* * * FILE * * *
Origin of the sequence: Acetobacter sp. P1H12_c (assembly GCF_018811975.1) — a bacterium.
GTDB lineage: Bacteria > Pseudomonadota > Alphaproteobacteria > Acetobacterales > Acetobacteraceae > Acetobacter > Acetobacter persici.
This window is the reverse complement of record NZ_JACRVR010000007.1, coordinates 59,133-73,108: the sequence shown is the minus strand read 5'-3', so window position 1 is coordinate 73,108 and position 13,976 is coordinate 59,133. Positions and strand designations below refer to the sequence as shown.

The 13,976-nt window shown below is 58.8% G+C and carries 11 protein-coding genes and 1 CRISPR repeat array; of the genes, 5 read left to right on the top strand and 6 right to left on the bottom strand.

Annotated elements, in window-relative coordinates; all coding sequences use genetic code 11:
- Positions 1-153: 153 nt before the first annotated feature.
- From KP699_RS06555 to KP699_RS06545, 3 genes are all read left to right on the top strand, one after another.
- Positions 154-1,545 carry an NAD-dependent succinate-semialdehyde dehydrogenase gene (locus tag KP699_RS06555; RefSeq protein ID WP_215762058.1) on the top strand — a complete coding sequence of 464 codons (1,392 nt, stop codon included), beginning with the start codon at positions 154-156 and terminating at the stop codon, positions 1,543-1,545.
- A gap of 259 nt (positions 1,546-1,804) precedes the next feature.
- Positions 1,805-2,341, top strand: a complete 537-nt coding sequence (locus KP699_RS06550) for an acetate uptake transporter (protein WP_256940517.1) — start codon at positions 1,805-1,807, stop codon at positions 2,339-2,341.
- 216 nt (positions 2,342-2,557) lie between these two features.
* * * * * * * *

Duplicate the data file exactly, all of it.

Origin of the sequence: Acetobacter sp. P1H12_c (assembly GCF_018811975.1) — a bacterium.
GTDB lineage: Bacteria > Pseudomonadota > Alphaproteobacteria > Acetobacterales > Acetobacteraceae > Acetobacter > Acetobacter persici.
This window is the reverse complement of record NZ_JACRVR010000007.1, coordinates 59,133-73,108: the sequence shown is the minus strand read 5'-3', so window position 1 is coordinate 73,108 and position 13,976 is coordinate 59,133. Positions and strand designations below refer to the sequence as shown.

The 13,976-nt window shown below is 58.8% G+C and carries 11 protein-coding genes and 1 CRISPR repeat array; of the genes, 5 read left to right on the top strand and 6 right to left on the bottom strand.

Annotated elements, in window-relative coordinates; all coding sequences use genetic code 11:
- Positions 1-153: 153 nt before the first annotated feature.
- From KP699_RS06555 to KP699_RS06545, 3 genes are all read left to right on the top strand, one after another.
- Positions 154-1,545 carry an NAD-dependent succinate-semialdehyde dehydrogenase gene (locus tag KP699_RS06555; RefSeq protein ID WP_215762058.1) on the top strand — a complete coding sequence of 464 codons (1,392 nt, stop codon included), beginning with the start codon at positions 154-156 and terminating at the stop codon, positions 1,543-1,545.
- A gap of 259 nt (positions 1,546-1,804) precedes the next feature.
- Positions 1,805-2,341, top strand: a complete 537-nt coding sequence (locus KP699_RS06550) for an acetate uptake transporter (protein WP_256940517.1) — start codon at positions 1,805-1,807, stop codon at positions 2,339-2,341.
- 216 nt (positions 2,342-2,557) lie between these two features.